Last month, I went to my alma mater, American University, to speak to juniors and seniors taking an advanced journalism course. I gave my spiel, then it was time for questions and answers.
One of the students, who is graduating with a journalism degree in May, asked me if she should try to jump into the job market or get a graduate degree in journalism. I had to think long and hard about what to say. I pointed out that hiring prospects for journalism are the worst I've seen in my almost 25-year career and that a few years grad school might be enough time for the industry -- and the general economy -- to recover.
Richard Prince did a post on his Journal-isms blog April 10 entitled "Where Will J-Grads Find Jobs?" Someone must be listening to my advice, because both private and state universities are seeing an increase in applications to their graduate journalism programs.
But the bigger question is this: are these budding journalists just putting off an inevitable tough job search or will prospects really be better in the next few years? This is a question that the next board of NABJ -- along with its membership -- will struggle with in the next few years.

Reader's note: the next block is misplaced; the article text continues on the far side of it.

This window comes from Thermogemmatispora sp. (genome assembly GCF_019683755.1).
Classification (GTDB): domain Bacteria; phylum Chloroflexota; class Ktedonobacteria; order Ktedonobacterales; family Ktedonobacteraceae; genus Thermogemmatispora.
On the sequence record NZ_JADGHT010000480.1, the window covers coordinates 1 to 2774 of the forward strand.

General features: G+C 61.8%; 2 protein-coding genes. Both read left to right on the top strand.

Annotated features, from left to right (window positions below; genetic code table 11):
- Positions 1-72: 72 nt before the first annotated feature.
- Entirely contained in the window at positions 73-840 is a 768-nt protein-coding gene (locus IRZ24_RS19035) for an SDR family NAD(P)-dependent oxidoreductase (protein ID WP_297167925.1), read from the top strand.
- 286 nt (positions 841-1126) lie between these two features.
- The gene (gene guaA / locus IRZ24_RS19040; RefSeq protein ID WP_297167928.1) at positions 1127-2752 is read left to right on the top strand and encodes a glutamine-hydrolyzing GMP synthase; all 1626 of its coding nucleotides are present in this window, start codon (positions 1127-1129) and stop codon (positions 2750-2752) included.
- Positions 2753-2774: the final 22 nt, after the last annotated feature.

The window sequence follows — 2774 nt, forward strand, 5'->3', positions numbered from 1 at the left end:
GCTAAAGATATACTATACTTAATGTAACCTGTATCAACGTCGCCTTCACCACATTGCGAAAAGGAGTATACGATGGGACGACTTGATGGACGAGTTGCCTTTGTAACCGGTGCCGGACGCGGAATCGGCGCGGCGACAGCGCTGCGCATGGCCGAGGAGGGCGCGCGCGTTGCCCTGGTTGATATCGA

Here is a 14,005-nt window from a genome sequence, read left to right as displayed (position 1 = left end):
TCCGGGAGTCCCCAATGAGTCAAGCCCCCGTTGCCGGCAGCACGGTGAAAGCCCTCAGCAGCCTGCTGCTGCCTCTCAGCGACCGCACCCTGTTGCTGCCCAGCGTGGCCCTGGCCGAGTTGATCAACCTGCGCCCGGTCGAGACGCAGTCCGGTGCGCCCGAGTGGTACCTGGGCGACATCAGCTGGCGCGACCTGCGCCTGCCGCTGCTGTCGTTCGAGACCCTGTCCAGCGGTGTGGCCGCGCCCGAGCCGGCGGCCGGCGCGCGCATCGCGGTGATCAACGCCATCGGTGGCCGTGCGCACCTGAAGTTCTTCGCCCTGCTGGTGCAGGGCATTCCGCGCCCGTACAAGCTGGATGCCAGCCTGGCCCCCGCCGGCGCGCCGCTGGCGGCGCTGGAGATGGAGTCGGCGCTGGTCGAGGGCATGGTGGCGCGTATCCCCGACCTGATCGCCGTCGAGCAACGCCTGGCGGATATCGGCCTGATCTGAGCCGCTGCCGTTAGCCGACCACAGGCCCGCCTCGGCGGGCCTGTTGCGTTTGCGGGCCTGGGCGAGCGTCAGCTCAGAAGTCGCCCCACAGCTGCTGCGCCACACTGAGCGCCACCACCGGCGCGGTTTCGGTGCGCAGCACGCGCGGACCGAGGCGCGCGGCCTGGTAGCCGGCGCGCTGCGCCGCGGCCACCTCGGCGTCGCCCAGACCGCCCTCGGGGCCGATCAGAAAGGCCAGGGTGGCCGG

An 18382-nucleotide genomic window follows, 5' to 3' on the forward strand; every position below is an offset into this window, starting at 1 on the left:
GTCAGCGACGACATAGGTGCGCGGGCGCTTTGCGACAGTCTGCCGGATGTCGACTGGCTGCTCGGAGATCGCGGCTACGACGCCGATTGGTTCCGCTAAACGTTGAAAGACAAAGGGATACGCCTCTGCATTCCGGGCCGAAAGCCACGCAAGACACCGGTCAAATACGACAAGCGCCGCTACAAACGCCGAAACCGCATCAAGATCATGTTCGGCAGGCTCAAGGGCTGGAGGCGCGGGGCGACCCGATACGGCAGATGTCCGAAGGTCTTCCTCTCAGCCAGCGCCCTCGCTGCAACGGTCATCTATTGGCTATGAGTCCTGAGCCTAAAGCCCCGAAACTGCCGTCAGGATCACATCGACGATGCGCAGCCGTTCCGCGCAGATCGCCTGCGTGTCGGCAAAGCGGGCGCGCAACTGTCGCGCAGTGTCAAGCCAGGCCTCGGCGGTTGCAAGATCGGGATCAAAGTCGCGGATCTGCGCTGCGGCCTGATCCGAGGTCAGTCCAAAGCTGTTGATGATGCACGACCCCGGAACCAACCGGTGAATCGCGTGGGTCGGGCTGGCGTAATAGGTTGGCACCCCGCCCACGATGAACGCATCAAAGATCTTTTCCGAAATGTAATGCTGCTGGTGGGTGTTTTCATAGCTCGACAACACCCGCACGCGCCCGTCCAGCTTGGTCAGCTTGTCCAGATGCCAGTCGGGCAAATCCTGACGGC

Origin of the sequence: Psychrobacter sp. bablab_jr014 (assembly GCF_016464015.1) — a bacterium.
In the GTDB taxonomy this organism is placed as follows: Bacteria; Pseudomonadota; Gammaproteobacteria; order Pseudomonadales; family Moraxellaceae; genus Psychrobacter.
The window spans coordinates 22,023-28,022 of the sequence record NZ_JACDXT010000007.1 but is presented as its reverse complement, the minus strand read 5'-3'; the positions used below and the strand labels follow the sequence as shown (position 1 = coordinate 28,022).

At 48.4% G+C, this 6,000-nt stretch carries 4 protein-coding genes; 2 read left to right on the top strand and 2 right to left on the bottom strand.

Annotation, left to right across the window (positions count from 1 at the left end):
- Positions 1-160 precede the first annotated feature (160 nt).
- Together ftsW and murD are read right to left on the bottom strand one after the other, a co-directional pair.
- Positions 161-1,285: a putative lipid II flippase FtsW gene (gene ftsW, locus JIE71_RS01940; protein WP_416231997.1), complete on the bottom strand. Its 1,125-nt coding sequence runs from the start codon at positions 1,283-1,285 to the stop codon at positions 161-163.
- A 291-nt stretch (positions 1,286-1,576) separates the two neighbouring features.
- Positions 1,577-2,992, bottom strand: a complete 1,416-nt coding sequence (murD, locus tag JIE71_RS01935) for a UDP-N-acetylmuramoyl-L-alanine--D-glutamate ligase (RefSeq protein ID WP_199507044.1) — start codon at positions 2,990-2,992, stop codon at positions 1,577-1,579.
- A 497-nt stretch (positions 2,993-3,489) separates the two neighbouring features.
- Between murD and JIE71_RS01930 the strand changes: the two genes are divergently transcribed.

We already have veteran journalists with top-notch reporting skills, but not the now-required new media skills, competing with these students for jobs. The NABJ board will have to work with its members to make sure that everyone have the skills needed to thrive and prosper in the brave new world of multimedia journalism.